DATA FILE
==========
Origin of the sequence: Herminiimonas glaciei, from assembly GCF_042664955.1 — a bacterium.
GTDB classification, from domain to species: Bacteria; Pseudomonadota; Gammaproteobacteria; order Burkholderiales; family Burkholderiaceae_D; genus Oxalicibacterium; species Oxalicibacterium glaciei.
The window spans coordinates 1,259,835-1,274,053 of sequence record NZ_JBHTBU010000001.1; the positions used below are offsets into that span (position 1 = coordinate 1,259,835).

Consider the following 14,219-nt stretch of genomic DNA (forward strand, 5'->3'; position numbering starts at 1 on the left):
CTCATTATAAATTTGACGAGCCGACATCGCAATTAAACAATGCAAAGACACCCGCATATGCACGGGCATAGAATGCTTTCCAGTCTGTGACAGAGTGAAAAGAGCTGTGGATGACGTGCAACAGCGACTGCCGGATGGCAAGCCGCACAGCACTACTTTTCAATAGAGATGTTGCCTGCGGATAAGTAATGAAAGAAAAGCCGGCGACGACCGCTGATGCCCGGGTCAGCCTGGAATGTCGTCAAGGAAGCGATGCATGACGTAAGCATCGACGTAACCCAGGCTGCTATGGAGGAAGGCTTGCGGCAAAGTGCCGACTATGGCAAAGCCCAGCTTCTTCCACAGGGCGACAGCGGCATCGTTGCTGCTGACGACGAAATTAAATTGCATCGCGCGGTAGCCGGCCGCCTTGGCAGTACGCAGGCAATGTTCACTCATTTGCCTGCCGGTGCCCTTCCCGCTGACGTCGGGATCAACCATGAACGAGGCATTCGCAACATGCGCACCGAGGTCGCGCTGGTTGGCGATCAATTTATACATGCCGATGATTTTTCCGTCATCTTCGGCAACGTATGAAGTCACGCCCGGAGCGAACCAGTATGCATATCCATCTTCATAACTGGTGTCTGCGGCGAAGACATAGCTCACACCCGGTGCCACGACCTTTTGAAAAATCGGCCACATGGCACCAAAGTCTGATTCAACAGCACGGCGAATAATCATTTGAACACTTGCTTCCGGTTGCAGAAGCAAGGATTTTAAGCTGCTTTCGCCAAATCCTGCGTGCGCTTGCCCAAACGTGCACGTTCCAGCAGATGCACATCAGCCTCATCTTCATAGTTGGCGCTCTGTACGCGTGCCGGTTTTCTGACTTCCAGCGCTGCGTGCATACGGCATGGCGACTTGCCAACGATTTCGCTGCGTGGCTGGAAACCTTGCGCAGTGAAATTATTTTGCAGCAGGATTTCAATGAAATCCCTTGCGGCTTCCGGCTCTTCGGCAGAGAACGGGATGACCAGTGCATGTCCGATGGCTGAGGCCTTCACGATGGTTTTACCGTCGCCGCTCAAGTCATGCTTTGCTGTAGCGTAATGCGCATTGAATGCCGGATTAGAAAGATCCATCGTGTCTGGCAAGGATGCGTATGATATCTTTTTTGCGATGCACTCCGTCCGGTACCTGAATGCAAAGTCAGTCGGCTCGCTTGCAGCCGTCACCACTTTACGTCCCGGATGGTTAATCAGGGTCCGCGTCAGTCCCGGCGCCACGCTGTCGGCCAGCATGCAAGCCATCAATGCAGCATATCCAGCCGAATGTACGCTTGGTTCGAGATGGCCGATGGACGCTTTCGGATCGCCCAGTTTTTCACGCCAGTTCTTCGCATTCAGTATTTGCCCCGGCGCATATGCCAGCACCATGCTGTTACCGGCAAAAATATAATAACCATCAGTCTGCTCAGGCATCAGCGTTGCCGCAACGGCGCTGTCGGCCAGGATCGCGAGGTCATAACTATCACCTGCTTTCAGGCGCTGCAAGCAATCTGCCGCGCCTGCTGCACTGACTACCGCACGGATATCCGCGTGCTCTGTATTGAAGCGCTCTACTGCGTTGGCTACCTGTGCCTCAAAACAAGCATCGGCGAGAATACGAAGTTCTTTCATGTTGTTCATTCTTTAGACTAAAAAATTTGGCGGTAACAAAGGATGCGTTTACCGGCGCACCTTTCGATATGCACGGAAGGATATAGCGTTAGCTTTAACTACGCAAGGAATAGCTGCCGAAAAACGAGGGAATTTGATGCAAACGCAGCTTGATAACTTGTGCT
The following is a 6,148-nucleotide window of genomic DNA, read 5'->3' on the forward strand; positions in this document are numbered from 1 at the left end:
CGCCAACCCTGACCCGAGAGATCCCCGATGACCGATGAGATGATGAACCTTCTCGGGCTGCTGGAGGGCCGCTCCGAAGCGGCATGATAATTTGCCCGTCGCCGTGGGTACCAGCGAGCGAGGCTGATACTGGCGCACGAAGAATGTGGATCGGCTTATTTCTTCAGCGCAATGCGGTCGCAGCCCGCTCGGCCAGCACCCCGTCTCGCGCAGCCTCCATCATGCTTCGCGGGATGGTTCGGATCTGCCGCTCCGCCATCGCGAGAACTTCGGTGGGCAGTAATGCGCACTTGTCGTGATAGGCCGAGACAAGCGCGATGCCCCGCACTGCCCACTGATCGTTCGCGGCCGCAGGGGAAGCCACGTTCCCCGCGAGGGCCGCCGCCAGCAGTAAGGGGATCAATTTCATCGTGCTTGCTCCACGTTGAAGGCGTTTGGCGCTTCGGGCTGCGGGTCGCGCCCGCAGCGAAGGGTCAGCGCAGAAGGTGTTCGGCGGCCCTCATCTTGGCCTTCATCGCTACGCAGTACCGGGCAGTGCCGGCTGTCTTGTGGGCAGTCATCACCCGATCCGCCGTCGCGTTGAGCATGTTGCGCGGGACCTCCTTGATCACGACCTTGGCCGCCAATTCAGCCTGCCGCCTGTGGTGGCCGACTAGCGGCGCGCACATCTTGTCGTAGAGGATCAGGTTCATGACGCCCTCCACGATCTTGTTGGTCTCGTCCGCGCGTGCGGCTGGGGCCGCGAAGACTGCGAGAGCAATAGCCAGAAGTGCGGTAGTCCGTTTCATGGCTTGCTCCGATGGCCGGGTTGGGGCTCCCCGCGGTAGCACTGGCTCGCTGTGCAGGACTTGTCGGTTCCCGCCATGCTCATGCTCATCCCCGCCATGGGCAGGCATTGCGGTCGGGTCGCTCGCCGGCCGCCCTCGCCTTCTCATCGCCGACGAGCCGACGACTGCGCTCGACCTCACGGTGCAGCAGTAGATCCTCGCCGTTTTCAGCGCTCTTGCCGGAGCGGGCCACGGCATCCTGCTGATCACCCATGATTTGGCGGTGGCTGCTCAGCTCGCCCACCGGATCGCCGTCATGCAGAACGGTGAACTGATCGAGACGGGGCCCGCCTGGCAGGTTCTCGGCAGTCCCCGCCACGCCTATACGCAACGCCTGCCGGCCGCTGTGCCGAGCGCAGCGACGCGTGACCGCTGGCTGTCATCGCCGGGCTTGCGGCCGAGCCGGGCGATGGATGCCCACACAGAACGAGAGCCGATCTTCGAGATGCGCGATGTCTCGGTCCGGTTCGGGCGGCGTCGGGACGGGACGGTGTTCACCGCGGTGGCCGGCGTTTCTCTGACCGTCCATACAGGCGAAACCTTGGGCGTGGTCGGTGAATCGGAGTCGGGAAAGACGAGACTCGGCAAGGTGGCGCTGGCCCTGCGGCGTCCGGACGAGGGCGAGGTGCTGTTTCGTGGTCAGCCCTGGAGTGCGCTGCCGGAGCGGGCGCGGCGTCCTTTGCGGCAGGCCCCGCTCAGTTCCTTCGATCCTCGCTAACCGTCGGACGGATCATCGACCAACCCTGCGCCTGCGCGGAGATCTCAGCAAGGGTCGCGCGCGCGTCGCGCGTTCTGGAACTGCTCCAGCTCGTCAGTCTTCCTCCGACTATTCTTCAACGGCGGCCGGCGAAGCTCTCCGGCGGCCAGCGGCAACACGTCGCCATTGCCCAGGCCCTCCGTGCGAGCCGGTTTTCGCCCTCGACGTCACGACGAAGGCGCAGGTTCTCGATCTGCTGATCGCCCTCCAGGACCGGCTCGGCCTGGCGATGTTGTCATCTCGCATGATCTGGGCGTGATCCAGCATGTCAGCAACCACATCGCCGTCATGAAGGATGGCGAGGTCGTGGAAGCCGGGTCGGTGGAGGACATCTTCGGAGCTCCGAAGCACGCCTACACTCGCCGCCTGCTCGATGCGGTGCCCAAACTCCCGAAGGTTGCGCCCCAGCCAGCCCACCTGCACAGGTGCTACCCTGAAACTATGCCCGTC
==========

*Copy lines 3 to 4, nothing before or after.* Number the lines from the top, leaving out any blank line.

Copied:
The window spans coordinates 1,259,835-1,274,053 of sequence record NZ_JBHTBU010000001.1; the positions used below are offsets into that span (position 1 = coordinate 1,259,835).

Consider the following 14,219-nt stretch of genomic DNA (forward strand, 5'->3'; position numbering starts at 1 on the left):